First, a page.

S – day 2 / 3 The flies on the way were a pest, constantly buzzing around the head but not really settling on the skin where one might swat them. Without my wearing sunglasses the occasional one would fly into my eyes; with me wearing sunglasses they crept up on the inside of the frame, tickling and irritating the skin. I finally moved the glasses further forward, allowing the flies to fly or creep in and out between frame and cheeks and when running over the inside of the lenses they appeared like monsters in my vision. Not that this mattered: on these long stretches any distraction is welcome.
I would say that for a great part of the distance to Santiago one only looks as far ahead as the rim of one’s hat with the head tilted forward allows, even when the landscape is awesome. For me in this pose, and with the large size of my rim, the eyesight extends only for about 10, at the most 20 metres ahead. Side vision, especially when one is tired, is seldom made use of, especially in this dreary countryside.
Finally, at 12 noon, after many exasperations to reach Calzadilla de la Cueza, the village suddenly appeared just around a hill. It was the place I had earmarked for an overnight stay but with the albergue only opening at two in the afternoon, I took off my shoes and socks to relax and air my feet, bought a tortilla wedge and a Fanta Orange and rested for a while before continuing to Ledigos. This meant that the total distance for the day, including the deviation this morning, was around 26 km. I still felt energetic and mentally strong on arrival, but my calves and thighs complained. I booked into the albergue with its three rooms as the first visitor for the day. My room had eighteen beds and the others looked similar. By the way, there is no segregation between genders in albergues; all facilities, including ablution facilities, are shared.
It appears most pilgrims are dedicated and demand a lot of themselves. Of the few I had met in the last two days, all had crossed the Pyrenees and there were several who had been walking extremely long distances – from as far as central Europe.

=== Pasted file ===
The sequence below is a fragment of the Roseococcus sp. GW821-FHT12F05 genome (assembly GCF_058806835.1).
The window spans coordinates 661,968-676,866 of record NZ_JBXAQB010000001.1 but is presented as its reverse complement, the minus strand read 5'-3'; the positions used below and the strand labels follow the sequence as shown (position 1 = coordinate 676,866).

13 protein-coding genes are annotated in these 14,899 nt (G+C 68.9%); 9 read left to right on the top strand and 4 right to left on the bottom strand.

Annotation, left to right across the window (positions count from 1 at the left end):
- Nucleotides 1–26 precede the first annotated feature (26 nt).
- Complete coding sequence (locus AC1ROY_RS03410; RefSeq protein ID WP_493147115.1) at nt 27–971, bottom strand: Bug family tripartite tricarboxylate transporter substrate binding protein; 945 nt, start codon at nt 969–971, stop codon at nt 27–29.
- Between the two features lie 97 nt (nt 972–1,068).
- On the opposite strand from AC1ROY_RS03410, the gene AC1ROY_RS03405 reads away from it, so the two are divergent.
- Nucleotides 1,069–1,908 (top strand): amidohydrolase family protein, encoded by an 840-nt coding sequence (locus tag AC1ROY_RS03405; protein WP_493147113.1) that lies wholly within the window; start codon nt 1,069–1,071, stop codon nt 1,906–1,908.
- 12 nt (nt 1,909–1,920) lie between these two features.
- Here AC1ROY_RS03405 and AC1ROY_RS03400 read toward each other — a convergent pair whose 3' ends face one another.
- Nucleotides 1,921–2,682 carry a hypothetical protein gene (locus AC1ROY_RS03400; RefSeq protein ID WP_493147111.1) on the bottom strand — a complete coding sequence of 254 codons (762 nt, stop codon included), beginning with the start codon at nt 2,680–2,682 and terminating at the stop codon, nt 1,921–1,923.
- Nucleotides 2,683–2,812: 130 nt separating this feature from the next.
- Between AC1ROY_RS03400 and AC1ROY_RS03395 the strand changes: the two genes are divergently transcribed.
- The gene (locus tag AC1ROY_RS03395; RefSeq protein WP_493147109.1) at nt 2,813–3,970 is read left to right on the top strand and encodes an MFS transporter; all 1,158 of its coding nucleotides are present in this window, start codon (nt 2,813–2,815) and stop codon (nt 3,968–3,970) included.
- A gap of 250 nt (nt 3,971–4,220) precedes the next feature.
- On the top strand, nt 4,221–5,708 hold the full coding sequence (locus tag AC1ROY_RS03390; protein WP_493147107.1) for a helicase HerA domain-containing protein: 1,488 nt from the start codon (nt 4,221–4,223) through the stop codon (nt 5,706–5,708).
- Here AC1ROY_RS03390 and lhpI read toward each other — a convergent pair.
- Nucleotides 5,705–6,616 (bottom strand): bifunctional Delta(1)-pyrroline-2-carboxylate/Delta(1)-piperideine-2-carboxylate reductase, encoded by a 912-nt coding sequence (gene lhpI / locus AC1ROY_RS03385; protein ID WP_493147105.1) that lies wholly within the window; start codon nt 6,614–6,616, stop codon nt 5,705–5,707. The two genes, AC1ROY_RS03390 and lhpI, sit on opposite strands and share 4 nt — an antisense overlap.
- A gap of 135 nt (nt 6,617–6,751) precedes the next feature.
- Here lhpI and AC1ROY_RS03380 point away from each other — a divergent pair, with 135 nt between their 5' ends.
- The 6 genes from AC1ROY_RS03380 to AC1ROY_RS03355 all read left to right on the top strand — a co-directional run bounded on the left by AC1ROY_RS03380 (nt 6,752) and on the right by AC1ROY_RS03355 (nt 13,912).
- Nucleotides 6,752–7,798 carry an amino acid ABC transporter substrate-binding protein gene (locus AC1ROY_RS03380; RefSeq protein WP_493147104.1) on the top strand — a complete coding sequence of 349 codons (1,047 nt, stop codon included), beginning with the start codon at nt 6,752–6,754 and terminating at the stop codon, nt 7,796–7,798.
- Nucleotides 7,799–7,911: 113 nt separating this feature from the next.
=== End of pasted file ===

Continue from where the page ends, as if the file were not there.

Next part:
I met a German who was probably 60 years of age and had walked from the vicinity of Salzburg for the past 76 days. Another German, Horst Hill, had walked from Frankenthal near Mannheim in Germany for a period of nearly three months and was looking forward to his arrival in Santiago. He then planned to continue the journey to Finisterre, 87 km further west on the Atlantic Ocean, and from there back again to Santiago. By the time of his return, he would have walked for well over four months, what dedication! In comparison I was a casual tourist intending to do less than 500 km in about three weeks.
S day 2 / 4 Later in the afternoon I took a stroll through Ledigos. The 13th century church on top of the hill was closed and I continued exploring the village, which essentially had been an age-old farming settlement. In early days farmers and other likeminded people formed communities and villages to protect themselves from bandits and other undesirables and the fields they farmed spread into the surrounding countryside for as far as they could work them.
Most farming complexes in Ledigos consisted of a perimeter wall with animal pens, tool sheds and living quarters forming part of it. Almost all of these old places are now crumbling and deserted. They were built with solid blocks of sun-baked clay and straw mix. Windows, if still in place, were tiny and the wooden doors were low and crooked. Many thatched roofs had caved in, with old support poles pointing skywards, and the walls were leaning in all directions. Less than a handful of farms are still operational and have been extended and modernized to accommodate today’s equipment.
Some clay buildings have been replaced with relatively new houses, now standing next to these ancient skeletons. Their owners, no doubt, work in larger towns nearby. I estimate the population of Ledigos to be no more than eighty people.
My computer skills were still very rudimentary at that time and my attempts to send an email home were not successful. I was not sure that my first email, sent from the train station in Madrid, had reached home; I heard later that it had not – the computer time had lapsed as I hit ‘send’. In Ledigos I could not log into my website, and the screen layout was totally unfamiliar, confusing and written in Spanish; even the albergue owner’s daughter was unable to assist me and I decided to try again another time.
The albergue had a bar and a small storeroom acting as a shop with very few goods. I bought some cheese, half a baguette and bananas for the next day when my destination was Sahagún – a sixteen kilometre walk away. I intended to be there around ten to see all there was to see before the obligatory Siesta at 13:00 when all doors close. I had then planned to walk a further 10.5 or 18 km to the next albergue.